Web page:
The date of Sept. 11 is set aside to remember the nations heroes on one of the nation’s most tragic days.
New Castle had its own two heroes Saturday after fire broke out inside a Westview Terrace apartment on the city’s West Side.
City firemen Marco Bulisco and Frank DiGennaro managed to save the lives of two women by carrying them out of the smoke-filled upstairs of the burning apartment — one was unconscious — while other firefighters were arriving on scene.
According to fire reports, the city fire department was called around 4:50 a.m. to an end apartment in the 900 building of Westview Terrace.
According to both Bulisco, 29, and DiGennaro, 40, they arrived to find flames coming from the kitchen and smoke coming out the windows of the second floor of the residence. They quickly handled a hose and doused the flames in the kitchen, then quickly executed a search of the first floor, then the second floor, looking for anyone who might have been inside.
Upstairs, they found a semiconscious 34-year-old Lakeiva Washington in the front bedroom, crawling on the floor toward the door and trying to get out, Bulisco said, and another woman, 28-year-old Brooke Stafford, was unconscious on the bed.
They guided Washington down the steps to the outside, where she quickly regained her ability to walk. Then they carried the still-unconscious Stafford down the steps, “through zero visibility and heavy smoke,” Bulisco said, and they delivered her to ambulance personnel who were waiting to take over.
“It was a difficult situation,” Bulisco said of getting Stafford out. Because of her state, “it wasn’t easy to get her out of the door.”
Bulisco and DiGennaro were two of six firefighters at the scene, and they returned to join the others to continue putting out the fire, once the women were rescued and in safe hands.
Bulisco said that when they initiated the upstairs search and found the women, they hadn’t known whether anyone was in the apartment or not, but they followed their training to the letter.
Washington was treated at the scene but refused hospital transport. Stafford was taken by Noga Ambulance to UPMC Jameson Hospital, where she was admitted. Information about her condition was unavailable Sunday afternoon.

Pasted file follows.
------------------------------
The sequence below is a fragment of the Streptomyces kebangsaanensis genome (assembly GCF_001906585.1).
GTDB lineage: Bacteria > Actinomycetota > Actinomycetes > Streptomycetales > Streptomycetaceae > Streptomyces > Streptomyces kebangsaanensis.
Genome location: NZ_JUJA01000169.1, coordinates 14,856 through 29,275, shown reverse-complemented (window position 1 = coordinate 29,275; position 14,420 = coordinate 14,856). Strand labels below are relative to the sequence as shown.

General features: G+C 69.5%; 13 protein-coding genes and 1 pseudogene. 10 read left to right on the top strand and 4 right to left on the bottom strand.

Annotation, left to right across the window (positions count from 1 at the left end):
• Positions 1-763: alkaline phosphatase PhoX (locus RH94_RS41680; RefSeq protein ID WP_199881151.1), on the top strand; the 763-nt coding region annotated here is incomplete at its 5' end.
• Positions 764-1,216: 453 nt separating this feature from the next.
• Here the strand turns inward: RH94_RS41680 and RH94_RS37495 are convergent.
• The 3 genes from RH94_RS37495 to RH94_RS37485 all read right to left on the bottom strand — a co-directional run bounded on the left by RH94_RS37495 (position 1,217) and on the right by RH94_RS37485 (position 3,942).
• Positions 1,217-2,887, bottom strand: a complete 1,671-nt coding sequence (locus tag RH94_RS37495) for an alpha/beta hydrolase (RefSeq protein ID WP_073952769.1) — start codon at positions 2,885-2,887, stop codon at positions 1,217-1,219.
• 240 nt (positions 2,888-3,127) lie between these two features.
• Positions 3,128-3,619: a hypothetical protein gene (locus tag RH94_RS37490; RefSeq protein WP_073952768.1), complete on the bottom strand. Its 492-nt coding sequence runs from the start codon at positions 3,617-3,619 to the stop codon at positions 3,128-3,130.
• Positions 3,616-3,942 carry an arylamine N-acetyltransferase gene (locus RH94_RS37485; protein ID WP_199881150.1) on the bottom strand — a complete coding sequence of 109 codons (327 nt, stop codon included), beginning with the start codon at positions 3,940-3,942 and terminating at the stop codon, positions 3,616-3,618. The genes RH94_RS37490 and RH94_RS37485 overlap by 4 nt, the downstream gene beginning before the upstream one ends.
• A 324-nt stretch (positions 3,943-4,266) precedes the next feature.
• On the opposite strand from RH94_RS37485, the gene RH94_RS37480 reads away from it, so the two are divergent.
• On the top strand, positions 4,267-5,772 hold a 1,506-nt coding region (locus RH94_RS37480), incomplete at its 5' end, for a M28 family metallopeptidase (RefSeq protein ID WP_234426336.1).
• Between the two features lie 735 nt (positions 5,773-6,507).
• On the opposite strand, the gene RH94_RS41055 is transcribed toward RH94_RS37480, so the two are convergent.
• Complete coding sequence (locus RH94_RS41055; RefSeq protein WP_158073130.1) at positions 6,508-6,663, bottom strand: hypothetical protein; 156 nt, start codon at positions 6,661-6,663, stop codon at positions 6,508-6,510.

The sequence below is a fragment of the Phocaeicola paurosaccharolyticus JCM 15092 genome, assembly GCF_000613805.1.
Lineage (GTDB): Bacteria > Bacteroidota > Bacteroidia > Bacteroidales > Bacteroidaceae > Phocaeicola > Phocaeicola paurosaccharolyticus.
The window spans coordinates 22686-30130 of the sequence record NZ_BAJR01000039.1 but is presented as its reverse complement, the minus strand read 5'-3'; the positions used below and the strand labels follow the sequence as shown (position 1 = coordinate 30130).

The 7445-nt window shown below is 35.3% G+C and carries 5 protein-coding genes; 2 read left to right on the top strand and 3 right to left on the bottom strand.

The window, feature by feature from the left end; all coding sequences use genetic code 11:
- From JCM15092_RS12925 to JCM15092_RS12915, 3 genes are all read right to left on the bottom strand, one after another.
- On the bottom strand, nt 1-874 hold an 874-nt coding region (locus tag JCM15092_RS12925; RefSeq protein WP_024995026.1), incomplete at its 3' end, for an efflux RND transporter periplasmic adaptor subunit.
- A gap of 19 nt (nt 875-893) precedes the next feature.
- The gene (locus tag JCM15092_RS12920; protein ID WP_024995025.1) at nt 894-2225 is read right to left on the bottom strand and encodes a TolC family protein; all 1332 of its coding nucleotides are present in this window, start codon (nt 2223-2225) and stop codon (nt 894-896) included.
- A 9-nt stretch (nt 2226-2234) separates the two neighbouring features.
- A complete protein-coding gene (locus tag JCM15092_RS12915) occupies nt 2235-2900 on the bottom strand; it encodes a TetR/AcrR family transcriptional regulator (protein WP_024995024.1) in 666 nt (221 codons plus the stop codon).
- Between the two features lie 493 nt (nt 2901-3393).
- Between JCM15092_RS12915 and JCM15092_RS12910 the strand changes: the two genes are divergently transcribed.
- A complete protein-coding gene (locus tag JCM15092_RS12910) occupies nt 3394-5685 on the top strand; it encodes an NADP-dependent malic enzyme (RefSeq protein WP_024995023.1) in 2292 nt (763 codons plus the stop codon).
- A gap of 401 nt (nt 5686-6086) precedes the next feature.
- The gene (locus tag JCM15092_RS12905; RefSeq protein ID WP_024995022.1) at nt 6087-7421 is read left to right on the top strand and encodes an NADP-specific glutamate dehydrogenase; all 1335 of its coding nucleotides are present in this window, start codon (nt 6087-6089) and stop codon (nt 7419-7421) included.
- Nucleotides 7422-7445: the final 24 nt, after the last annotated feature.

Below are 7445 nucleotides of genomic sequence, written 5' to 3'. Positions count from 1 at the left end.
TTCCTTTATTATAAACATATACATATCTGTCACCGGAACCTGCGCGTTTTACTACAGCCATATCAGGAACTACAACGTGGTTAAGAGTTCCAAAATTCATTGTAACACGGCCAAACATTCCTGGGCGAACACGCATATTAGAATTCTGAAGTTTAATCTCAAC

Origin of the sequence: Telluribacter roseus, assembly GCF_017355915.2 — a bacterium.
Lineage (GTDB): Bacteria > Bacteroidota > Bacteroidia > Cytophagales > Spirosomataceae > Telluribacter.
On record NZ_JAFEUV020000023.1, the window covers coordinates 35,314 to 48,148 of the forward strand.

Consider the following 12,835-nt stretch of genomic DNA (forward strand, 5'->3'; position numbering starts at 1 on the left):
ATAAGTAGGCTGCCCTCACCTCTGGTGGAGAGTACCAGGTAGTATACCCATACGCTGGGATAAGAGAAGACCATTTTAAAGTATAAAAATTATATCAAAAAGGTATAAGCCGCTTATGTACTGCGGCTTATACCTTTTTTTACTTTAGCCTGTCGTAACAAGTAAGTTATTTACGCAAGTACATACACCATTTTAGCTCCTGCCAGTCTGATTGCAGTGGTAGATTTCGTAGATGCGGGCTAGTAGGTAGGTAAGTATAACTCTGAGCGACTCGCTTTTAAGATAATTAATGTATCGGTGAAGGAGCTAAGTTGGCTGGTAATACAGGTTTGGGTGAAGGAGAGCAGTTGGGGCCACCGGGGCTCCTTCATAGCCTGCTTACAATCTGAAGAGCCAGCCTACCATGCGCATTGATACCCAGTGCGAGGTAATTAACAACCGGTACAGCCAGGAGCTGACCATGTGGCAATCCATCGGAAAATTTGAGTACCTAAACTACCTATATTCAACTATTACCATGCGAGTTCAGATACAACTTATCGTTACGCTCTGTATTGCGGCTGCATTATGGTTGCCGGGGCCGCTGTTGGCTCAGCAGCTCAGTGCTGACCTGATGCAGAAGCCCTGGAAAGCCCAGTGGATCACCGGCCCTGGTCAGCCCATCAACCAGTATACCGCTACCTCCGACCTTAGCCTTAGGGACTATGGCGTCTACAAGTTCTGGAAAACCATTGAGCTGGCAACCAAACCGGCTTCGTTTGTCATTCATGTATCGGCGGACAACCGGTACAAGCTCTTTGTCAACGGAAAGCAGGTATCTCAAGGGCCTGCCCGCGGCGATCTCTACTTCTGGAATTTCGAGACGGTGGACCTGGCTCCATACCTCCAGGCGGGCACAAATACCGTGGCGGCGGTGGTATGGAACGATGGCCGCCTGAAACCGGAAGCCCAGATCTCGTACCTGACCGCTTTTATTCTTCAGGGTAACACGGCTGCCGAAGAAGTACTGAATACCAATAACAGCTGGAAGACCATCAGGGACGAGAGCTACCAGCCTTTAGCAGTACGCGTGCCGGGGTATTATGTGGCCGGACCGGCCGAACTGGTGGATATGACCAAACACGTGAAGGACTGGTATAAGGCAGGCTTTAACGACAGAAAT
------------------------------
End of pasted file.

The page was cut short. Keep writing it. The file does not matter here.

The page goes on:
Bulisco, 29, has been a full-time fireman since 2013, and DiGennaro, 40, has been a part-time firefighter since 2017. The two have been close friends for many years, and play music together in the local band, Kut Loose.
“Our rescue was successful because of intense training, repetition and experience,” Bulisco said. “We have a lot of fires in New Castle, and our guys are extremely well trained. This was an example of everything going right.”
This was Bulisco’s second time successfully saving a life since he has been a city fireman. The first was at a fire in February 2015 on Winter Avenue, when a woman was carried out of a burning home and taken to a hospital.
“It doesn’t matter if we don’t have a lot of guys available,” Bulisco said, “We have no margin for error.”
The other four firefighters on scene Saturday were doing their respective jobs of setting up water and hoses to fight the fire.
“The primary search (inside) is one of our most important tasks,” Bulisco said. “Our number-one job is to save people, as long as we can get into the burning building.”
DiGennaro said he has learned a lot from Bulisco and other firefighters who teach by example. He and Bulisco were close friends before he joined the fire department, and they work well together.
He said they followed fire department protocol and that after they took both women out of the burning apartment, one at a time, they went back in and conducted a secondary search to make sure no one was missed.
“That was my first rescue,” DiGennaro said, adding that he appreciates working with his fellow firefighters who know what they are doing and have gone through the training. He said also is appreciative of being able to follow their lead of and learn from some of the more experienced firefighters on the team.
“The New Castle Fire Department has some great guys,” he said.
According to a city fire report, the blaze appeared to have started on the kitchen stove with an unattended pot of grease.
The fire damage was confined to the kitchen.
Assistant chief Shawn Johnson reported Sunday that the fire damage was contained to the kitchen but the rest of the apartment had heavy smoke damage.
The cause of the fire appears to have been unintentional, and is being investigated by the New Castle police, according to the fire report.